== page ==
MLB.com recently published a piece covering one trade every first place team should make. The New York Mets are in first place so I thought I would check it out.
The trade proposed in the article comes from David Adler. He’s clearly not the guy on Twitter with no avatar that pitches the most preposterous Mets-friendly trade ideas. A total of five names swap uniforms. And although Adler believes it’s the Twins that turn down the deal, I have a feeling 99% of Mets fans would do the same.
This is not the Mets trade with the Twins we were hoping for
The Mets pick up a good yet again and expensive third baseman with Josh Donaldson plus a pitcher, Kenta Maeda. Also older but on a very team-friendly contract that pays him only $3,125,000 in each of the next two seasons, there’s no pain to the payroll. However, there might be to the standings.
By now, you have probably assessed Donaldson’s statistics and contract to death. He has been mentioned in Mets rumors for several weeks now. You either want him in New York or you don’t.
Maeda’s name is brand new. This is the first instance I have seen him mentioned as a possible Mets trade target. Having potentially his worst season yet, the 33-year-old is not exactly the big pitching splash I would like to see.
The duo of Donaldson and Maeda isn’t so bad except when we factor in the cost. Adler proposes the Mets give up Mark Vientos, Ryley Gilliam, and Tylor Megill. Vientos appears to be on his way potentially out of New York’s farm system. With Bretty Baty providing him with some stiff competition for the future third base gig, it does make sense to move him.
I’m just not so sure I want to do it for the duo of Donaldson and Maeda.
Gilliam is certainly expendable and as delighted as I have been with Megill’s major league performance, it could benefit the Mets to capitalize on his meteoric rise through the minor league system this season.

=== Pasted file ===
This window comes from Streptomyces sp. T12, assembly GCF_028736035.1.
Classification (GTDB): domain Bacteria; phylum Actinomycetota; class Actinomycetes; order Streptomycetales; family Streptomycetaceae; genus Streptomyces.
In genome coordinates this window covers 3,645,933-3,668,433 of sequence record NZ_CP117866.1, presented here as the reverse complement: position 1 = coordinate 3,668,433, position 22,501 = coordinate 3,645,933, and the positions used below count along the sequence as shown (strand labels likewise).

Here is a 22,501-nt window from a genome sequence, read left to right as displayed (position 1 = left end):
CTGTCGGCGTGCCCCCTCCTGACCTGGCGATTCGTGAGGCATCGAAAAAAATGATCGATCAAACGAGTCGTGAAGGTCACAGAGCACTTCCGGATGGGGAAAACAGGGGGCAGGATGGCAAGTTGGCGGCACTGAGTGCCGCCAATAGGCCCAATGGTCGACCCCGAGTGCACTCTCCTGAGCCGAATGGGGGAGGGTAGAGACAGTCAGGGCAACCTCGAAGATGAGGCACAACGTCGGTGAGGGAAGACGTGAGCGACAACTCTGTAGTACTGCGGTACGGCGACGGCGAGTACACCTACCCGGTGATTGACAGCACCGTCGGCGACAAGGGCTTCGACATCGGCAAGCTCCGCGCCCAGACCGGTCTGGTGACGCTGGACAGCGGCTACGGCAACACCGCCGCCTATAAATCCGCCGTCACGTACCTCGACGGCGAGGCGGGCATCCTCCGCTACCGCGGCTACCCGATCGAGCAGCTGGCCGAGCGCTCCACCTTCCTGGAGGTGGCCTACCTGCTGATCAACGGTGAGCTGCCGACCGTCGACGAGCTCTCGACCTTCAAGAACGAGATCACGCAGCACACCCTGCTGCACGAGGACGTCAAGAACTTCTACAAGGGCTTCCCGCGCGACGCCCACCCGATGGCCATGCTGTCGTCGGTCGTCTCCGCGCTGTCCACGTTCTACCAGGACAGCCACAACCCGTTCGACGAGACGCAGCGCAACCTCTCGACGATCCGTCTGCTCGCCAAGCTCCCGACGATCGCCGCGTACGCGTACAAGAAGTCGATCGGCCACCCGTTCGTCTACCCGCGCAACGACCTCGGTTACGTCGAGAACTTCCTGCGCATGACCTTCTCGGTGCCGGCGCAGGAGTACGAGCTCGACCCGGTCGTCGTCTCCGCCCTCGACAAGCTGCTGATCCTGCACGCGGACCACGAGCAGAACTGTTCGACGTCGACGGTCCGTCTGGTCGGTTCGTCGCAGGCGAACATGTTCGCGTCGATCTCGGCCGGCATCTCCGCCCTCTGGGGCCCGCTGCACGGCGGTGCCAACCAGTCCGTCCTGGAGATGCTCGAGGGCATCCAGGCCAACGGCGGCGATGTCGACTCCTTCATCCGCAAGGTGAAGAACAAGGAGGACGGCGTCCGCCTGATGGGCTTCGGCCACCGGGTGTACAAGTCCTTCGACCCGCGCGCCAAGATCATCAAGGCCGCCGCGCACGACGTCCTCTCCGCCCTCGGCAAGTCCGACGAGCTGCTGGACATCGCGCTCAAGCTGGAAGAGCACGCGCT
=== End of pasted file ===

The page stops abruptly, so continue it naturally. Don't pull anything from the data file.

Why the Mets might say no to this deal
Money. That’s the big problem with this deal. According to Spotrac, the team is about $10.3 million under the luxury tax threshold. They could request the Twins eat a portion of Donaldson’s $20+ million salary. Otherwise, Steve Cohen is going to have to start forking over some dollars as part of a penalty.
A few weeks ago, Cohen did talk about the luxury tax implications. He didn’t say he would go over it. Cohen’s take was that if it is an absolute must for the Mets, they will go over.
In addition to that, the Mets wouldn’t just inch over the luxury tax. The way he seemed to put it, the Mets would be willing to continue to add to the payroll even after the approximately $10.3 million gets added to the payroll.
If this is the kind of deal we could expect the Mets to make, I’m hesitant. We do know the front office would like to keep the farm system mostly intact. This trade does that.
A personal preference of mine would be to get something better than Maeda. I would preferably pass on Donaldson altogether and pick up a guy having a career year rather than a potential fading veteran like Maeda. Kyle Gibson, anyone?
One final point as to why I’m not a fan of this deal: the Mets lose one of their starting pitching depth pieces in Megill. They should get some arms back in a few weeks, but who follows this team relying on what should happen when it comes to the IL?
The package isn’t a terrible one but it’s also underwhelming. The Mets aren’t getting the star bat or pitcher in this deal: a must I would like to see happen in any sort of big contract swap.
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If I could get Adler in alone in a room I would have one question for him. I would ask what he thinks the Mets would need to give up in order to make Maeda become Jose Berrios. Shortly thereafter, I expect to turn down that deal as well.